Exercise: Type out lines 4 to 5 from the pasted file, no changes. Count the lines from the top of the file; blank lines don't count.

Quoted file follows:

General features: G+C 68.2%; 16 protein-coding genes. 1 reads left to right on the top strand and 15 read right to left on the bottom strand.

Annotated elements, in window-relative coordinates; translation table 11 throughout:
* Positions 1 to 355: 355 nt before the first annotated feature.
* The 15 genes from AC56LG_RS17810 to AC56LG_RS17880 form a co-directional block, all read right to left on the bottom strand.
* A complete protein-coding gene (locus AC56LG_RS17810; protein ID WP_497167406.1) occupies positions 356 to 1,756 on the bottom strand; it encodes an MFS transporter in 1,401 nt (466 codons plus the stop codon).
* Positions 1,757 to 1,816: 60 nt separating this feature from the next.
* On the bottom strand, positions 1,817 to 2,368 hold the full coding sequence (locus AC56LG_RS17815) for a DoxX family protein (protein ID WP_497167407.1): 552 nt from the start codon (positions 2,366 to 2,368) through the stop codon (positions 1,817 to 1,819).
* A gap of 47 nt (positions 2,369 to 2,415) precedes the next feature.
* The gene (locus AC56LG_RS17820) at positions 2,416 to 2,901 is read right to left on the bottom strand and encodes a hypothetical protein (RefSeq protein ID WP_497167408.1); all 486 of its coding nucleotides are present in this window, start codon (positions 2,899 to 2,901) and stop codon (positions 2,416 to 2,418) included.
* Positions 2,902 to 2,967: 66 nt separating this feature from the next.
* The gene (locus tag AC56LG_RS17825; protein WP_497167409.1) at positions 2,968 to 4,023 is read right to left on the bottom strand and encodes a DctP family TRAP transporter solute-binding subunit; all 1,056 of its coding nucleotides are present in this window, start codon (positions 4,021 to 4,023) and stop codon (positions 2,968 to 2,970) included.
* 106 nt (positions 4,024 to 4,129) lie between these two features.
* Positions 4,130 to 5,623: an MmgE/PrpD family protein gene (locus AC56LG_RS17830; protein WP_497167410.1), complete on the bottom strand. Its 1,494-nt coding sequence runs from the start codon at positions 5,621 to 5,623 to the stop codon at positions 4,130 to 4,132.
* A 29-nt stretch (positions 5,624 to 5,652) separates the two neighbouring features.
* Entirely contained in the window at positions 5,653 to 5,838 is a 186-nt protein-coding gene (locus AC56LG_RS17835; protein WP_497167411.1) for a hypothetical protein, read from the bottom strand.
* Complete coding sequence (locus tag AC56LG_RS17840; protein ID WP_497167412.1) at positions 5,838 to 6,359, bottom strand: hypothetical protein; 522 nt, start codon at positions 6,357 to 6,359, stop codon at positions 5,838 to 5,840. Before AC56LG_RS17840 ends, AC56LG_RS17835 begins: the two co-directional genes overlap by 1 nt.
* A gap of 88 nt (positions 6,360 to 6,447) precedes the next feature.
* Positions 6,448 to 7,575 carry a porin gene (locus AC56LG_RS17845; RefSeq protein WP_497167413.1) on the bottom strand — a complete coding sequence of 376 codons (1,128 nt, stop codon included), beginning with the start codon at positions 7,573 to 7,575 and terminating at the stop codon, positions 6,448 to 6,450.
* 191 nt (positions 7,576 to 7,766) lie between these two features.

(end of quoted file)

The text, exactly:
* The 15 genes from AC56LG_RS17810 to AC56LG_RS17880 form a co-directional block, all read right to left on the bottom strand.
* A complete protein-coding gene (locus AC56LG_RS17810; protein ID WP_497167406.1) occupies positions 356 to 1,756 on the bottom strand; it encodes an MFS transporter in 1,401 nt (466 codons plus the stop codon).